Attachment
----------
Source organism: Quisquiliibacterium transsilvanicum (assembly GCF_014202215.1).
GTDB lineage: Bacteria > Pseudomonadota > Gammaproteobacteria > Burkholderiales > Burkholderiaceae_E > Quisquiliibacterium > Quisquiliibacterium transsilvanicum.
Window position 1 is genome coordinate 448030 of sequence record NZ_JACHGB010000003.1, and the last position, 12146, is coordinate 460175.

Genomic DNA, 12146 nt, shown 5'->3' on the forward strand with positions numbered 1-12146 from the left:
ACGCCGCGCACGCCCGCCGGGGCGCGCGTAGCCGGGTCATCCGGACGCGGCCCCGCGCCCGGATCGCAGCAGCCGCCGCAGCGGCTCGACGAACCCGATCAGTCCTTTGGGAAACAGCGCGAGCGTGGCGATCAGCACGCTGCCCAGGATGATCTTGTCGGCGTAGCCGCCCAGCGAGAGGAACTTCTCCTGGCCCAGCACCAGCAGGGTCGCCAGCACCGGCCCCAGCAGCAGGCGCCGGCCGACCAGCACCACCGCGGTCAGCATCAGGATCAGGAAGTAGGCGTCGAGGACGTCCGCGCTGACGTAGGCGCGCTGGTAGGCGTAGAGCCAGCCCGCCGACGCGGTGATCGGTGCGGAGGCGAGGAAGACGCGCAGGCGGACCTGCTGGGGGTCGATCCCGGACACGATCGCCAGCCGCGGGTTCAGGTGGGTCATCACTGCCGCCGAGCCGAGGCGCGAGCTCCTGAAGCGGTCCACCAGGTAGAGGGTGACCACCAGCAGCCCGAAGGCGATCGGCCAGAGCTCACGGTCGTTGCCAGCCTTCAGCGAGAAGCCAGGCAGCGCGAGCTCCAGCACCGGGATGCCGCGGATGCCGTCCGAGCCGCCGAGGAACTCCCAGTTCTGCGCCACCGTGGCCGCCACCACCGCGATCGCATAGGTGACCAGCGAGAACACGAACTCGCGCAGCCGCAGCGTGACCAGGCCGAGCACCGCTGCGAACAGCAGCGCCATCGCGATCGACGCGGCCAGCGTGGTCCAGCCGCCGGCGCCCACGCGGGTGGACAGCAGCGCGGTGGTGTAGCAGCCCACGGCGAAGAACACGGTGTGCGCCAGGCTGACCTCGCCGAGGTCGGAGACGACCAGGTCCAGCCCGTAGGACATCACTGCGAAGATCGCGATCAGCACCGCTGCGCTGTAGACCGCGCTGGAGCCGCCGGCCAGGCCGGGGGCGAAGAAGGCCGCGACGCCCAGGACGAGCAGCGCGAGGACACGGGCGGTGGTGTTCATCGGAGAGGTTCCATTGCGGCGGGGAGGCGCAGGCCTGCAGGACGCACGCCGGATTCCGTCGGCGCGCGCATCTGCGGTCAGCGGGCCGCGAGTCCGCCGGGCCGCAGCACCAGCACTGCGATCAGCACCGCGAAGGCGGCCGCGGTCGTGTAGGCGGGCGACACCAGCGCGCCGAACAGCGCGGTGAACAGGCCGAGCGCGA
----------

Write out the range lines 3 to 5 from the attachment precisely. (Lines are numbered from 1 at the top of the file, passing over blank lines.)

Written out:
Window position 1 is genome coordinate 448030 of sequence record NZ_JACHGB010000003.1, and the last position, 12146, is coordinate 460175.

Genomic DNA, 12146 nt, shown 5'->3' on the forward strand with positions numbered 1-12146 from the left:
ACGCCGCGCACGCCCGCCGGGGCGCGCGTAGCCGGGTCATCCGGACGCGGCCCCGCGCCCGGATCGCAGCAGCCGCCGCAGCGGCTCGACGAACCCGATCAGTCCTTTGGGAAACAGCGCGAGCGTGGCGATCAGCACGCTGCCCAGGATGATCTTGTCGGCGTAGCCGCCCAGCGAGAGGAACTTCTCCTGGCCCAGCACCAGCAGGGTCGCCAGCACCGGCCCCAGCAGCAGGCGCCGGCCGACCAGCACCACCGCGGTCAGCATCAGGATCAGGAAGTAGGCGTCGAGGACGTCCGCGCTGACGTAGGCGCGCTGGTAGGCGTAGAGCCAGCCCGCCGACGCGGTGATCGGTGCGGAGGCGAGGAAGACGCGCAGGCGGACCTGCTGGGGGTCGATCCCGGACACGATCGCCAGCCGCGGGTTCAGGTGGGTCATCACTGCCGCCGAGCCGAGGCGCGAGCTCCTGAAGCGGTCCACCAGGTAGAGGGTGACCACCAGCAGCCCGAAGGCGATCGGCCAGAGCTCACGGTCGTTGCCAGCCTTCAGCGAGAAGCCAGGCAGCGCGAGCTCCAGCACCGGGATGCCGCGGATGCCGTCCGAGCCGCCGAGGAACTCCCAGTTCTGCGCCACCGTGGCCGCCACCACCGCGATCGCATAGGTGACCAGCGAGAACACGAACTCGCGCAGCCGCAGCGTGACCAGGCCGAGCACCGCTGCGAACAGCAGCGCCATCGCGATCGACGCGGCCAGCGTGGTCCAGCCGCCGGCGCCCACGCGGGTGGACAGCAGCGCGGTGGTGTAGCAGCCCACGGCGAAGAACACGGTGTGCGCCAGGCTGACCTCGCCGAGGTCGGAGACGACCAGGTCCAGCCCGTAGGACATCACTGCGAAGATCGCGATCAGCACCGCTGCGCTGTAGACCGCGCTGGAGCCGCCGGCCAGGCCGGGGGCGAAGAAGGCCGCGACGCCCAGGACGAGCAGCGCGAGGACACGGGCGGTGGTGTTCATCGGAGAGGTTCCATTGCGGCGGGGAGGCGCAGGCCTGCAGGACGCACGCCGGATTCCGTCGGCGCGCGCATCTGCGGTCAGCGGGCCGCGAGTCCGCCGGGCCGCAGCACCAGCACTGCGATCAGCACCGCGAAGGCGGCCGCGGTCGTGTAGGCGGGCGACACCAGCGCGCCGAACAGCGCGGTGAACAGGCCGAGCGCGA